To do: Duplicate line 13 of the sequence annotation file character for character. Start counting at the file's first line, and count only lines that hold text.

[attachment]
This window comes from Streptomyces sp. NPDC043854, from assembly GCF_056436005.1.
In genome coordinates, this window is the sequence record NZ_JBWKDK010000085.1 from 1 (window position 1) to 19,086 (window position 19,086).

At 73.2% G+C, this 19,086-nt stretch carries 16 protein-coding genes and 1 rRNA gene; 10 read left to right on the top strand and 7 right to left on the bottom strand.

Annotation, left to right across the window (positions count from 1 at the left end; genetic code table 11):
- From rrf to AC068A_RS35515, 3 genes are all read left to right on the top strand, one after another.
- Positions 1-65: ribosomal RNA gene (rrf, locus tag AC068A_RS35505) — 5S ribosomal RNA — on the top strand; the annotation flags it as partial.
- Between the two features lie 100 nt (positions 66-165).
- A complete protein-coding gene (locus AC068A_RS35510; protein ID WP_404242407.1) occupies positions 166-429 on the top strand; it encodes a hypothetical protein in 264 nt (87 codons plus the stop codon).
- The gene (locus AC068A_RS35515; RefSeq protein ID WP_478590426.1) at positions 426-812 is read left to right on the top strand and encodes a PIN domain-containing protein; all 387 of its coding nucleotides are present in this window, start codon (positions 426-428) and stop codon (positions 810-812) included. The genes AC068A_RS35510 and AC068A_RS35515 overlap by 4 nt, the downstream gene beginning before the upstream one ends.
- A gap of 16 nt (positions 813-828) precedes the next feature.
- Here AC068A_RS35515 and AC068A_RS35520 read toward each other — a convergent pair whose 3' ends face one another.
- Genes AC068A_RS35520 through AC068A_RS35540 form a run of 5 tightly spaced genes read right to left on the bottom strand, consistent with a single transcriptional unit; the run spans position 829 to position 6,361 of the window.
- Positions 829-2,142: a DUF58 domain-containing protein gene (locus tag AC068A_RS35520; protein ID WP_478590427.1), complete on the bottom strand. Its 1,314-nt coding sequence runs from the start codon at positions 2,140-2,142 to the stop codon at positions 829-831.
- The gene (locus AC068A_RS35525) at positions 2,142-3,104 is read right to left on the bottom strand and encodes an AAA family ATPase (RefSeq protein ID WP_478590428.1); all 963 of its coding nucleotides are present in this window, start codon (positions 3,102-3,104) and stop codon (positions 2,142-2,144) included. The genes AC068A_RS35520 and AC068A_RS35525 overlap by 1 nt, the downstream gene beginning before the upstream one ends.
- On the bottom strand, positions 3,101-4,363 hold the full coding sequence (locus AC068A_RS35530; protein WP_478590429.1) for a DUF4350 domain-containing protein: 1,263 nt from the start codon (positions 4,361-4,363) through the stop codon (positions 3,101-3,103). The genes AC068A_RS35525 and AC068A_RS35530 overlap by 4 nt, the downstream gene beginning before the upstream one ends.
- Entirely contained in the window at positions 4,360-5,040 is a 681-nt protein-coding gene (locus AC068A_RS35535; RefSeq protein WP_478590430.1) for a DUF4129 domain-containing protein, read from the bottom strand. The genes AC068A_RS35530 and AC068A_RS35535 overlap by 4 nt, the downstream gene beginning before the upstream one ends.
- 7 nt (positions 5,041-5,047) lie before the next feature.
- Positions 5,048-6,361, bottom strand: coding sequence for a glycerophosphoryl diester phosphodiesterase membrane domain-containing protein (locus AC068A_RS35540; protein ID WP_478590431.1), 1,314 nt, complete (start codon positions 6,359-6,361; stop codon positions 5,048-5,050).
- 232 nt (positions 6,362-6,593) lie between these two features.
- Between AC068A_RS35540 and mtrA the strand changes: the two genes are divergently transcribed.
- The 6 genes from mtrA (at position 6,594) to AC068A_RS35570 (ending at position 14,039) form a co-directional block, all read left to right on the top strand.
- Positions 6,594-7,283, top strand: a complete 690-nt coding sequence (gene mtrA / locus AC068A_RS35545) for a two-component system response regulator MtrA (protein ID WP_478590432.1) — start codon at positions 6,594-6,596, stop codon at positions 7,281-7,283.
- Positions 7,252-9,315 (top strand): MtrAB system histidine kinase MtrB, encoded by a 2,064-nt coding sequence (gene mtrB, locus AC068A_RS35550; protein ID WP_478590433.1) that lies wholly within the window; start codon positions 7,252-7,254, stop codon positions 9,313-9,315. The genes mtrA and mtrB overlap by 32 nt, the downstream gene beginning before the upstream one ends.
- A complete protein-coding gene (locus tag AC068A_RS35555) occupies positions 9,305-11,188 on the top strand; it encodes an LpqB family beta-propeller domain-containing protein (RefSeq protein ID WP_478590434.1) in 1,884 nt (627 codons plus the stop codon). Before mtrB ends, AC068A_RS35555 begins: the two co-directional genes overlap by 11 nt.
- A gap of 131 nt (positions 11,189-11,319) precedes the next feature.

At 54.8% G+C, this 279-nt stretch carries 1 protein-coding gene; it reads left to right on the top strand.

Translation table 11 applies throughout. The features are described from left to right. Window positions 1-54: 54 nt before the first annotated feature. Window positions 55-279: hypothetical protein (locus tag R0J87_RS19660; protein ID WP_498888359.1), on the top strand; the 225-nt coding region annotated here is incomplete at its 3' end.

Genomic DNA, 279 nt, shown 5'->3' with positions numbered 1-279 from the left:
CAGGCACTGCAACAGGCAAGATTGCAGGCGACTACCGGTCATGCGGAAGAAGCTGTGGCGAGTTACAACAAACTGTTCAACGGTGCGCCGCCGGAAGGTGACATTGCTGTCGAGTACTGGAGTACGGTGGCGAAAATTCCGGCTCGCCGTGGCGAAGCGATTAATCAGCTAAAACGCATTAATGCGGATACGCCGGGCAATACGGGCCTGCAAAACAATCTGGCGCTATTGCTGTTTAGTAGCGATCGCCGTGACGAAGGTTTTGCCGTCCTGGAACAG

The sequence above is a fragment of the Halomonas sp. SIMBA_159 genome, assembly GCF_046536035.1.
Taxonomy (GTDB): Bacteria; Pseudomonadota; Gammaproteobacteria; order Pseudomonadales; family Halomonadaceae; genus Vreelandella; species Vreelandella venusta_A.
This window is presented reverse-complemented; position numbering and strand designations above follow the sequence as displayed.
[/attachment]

- Positions 829-2,142: a DUF58 domain-containing protein gene (locus tag AC068A_RS35520; protein ID WP_478590427.1), complete on the bottom strand. Its 1,314-nt coding sequence runs from the start codon at positions 2,140-2,142 to the stop codon at positions 829-831.